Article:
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Editorial: What happens when Baptists split?

One of the great tragedies of Baptists’ predisposition to divide is our loss of voice.

Of course, our dire debacles of division damage our public voice. Think about the schism that tore apart the Southern Baptist Convention from the late 1970s through the ’90s and a related split that resulted in a competing state convention here almost 20 years ago, as well as the recent casting-off of LGBT-supportive congregations in Texas. For generations, Baptists have cultivated a reputation as feuding family. This undermines our proclamations about God’s love. How can we love others when we don’t even love our own Baptist family?

But we lose a similarly important—and even more formative and impactful—voice when we part company. It’s the voice by which we speak to one another. When an aspect of that voice is silenced, we are weaker, poorer, diminished. Two examples illustrate the point:

Call for evangelism

First, when the Baptist General Convention of Texas split about two decades ago, we lost—or, at least, we certainly quieted—a persistent voice that advocated for evangelism.

Many of the congregations that left for the competing convention, as well as many that dually aligned but cast their primary affections on the other convention, were among our most evangelistic. We lost their ongoing, day-in/day-out emphasis on leading people to faith in Jesus Christ.

That’s not to say many, probably most, remaining BGCT congregations do not try to save souls. We’re still sharing the gospel. And many of our churches not only are reaching children and youth, but also leading adults to follow Jesus.

It’s also not to say all their methods were best. Sometimes, their approaches made many of us uncomfortable because sometimes (a) they seemed manipulative and almost coercive, (b) they focused on a one-time “fire insurance” transaction and not ongoing discipleship and/or (c) they so focused on the sweet by-and-by, they failed to attend to the physical and emotional needs of people in the here-and-now.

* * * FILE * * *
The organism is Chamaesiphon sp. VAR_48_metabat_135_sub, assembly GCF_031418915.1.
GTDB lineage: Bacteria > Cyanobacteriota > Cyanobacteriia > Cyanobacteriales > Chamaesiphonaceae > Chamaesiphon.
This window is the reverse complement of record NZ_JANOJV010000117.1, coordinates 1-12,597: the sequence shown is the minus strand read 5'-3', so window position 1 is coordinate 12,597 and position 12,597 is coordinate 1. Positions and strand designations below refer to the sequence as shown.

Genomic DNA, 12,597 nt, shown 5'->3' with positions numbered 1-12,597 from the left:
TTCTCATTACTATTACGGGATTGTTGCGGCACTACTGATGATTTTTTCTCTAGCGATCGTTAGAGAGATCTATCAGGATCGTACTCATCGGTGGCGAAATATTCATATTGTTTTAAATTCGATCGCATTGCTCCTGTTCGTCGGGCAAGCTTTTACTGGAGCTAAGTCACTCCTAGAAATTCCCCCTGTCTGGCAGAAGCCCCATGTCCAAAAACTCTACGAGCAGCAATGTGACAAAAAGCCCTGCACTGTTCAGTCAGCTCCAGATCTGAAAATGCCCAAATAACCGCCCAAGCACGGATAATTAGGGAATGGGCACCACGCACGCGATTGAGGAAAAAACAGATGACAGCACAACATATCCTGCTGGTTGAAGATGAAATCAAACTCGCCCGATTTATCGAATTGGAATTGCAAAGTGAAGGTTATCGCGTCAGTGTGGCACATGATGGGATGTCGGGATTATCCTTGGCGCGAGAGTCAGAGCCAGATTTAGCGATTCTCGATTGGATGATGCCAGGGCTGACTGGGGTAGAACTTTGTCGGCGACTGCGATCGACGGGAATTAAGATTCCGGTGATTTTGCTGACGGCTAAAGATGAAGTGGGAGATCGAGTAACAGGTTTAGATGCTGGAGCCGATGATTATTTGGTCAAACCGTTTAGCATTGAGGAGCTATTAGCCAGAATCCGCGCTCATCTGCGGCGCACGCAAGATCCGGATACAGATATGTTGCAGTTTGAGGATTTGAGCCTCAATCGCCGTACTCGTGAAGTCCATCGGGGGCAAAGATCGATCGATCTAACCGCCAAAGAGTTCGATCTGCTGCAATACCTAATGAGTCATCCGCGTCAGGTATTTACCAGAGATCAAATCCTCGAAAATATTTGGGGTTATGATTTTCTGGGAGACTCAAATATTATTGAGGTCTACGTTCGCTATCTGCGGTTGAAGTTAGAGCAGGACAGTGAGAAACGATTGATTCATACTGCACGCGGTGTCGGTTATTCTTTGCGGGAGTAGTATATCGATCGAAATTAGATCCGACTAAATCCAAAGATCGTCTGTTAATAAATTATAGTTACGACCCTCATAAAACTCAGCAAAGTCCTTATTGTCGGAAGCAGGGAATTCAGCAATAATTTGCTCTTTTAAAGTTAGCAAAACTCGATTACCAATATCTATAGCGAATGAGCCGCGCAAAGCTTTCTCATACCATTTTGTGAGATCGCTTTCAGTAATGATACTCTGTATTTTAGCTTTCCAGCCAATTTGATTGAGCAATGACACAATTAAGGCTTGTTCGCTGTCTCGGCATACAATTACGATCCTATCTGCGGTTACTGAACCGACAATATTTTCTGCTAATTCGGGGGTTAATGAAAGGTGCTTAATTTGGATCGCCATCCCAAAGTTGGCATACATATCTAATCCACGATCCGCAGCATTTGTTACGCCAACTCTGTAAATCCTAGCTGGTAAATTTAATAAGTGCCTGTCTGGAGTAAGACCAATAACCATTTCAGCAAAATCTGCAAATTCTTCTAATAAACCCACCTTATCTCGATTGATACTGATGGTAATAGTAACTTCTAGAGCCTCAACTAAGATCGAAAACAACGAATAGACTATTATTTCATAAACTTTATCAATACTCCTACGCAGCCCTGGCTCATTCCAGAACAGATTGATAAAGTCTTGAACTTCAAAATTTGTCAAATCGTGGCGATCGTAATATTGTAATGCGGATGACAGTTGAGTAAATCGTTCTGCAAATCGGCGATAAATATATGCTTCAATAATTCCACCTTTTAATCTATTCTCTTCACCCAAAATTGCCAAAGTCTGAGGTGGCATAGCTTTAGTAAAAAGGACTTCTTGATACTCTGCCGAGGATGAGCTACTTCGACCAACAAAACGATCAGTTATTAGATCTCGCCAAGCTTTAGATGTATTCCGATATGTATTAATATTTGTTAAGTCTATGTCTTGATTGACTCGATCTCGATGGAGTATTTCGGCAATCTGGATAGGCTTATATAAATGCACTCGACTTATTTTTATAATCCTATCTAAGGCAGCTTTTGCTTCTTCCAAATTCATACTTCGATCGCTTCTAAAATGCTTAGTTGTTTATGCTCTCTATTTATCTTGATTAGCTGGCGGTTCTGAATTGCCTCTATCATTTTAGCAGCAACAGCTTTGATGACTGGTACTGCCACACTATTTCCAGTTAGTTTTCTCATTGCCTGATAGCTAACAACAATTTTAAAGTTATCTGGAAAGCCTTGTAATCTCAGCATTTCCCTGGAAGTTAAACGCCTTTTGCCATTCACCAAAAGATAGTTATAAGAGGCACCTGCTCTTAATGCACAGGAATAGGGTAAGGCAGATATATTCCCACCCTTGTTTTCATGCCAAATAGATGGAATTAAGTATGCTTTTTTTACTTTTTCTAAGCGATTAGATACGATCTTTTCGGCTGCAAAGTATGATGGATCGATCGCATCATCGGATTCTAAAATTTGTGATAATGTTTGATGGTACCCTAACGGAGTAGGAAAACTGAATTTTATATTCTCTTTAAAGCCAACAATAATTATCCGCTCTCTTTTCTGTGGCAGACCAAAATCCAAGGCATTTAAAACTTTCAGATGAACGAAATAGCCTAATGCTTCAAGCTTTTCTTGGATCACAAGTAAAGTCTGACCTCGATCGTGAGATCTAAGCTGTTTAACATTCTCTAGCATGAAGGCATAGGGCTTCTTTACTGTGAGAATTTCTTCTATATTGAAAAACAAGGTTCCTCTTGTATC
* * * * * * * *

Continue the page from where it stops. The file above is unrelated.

Still, we lost their persistent drumbeat of evangelism that, even if it sometimes sounded like an annoyingly repeated note, kept us all thinking about the salvation of lost souls.

Compassion for outsiders

Second, the BGCT’s recent vote determining “any church which affirms any sexual relationship outside the bonds of a marriage between one man and one woman be considered out of harmonious cooperation” will still a vital voice of advocacy for people who feel disenfranchised from the church and, more importantly, Jesus.

Congregations that are cast out, as well as those that will leave out of sympathy, are among our most caring churches. The Christian compassion that made them sympathetic to the LGBT community also compels them to provide leadership in meeting the spiritual and physical needs of people Jesus called “the least.” For example, Wilshire Baptist Church was pivotal in founding the Texas Baptist Hunger Offering. With these congregations gone, we will lose a persistent voice that reminds us to care for people on the margins of both society and God’s kingdom.

Again, that’s not to say many BGCT congregations are not compassionate and do not reach out in love to hurting people. They do. In fact, Texas Baptists are among the leaders in providing caring ministries in neighborhoods and cities across our state and far beyond.

But we will lose these cast-out congregations’ persistent call—sounded by word and modeled by deed—to serve those who suffer. Reaching gays and lesbians with the gospel will be almost impossible. They have heard Texas Baptists and interpreted the convention’s vote to mean we don’t care for them.

Lousy at relationships

For generations, even for centuries, Baptists have been among Christianity’s worst at developing ecumenical relationships. Sure, we can cite involvement in ministerial alliances and point to interreligious friendships. But we’re really not very good at it. Fear of diluting “the truth” is part of the reason. Fear of other Baptists’ criticism also accounts for it. Self-satisfaction and a preference for comfortable encounters are huge factors.

Sadly, however, we’re even lousy at relating to Baptists who don’t agree with us. This goes back to 17th century England. It certainly includes 19th century America, and slavery, and the founding of the SBC. We also can’t overlook the “Baptist battles” of the late 20th century.

But we still haven’t learned. We’re still not confident and comfortable enough in our own skin to figure out how to work with fellow Baptists with whom we disagree.

And so, our voice continues to be diminished as we split.

Follow Marv on Twitter: @marvknoxbs

       
 
 
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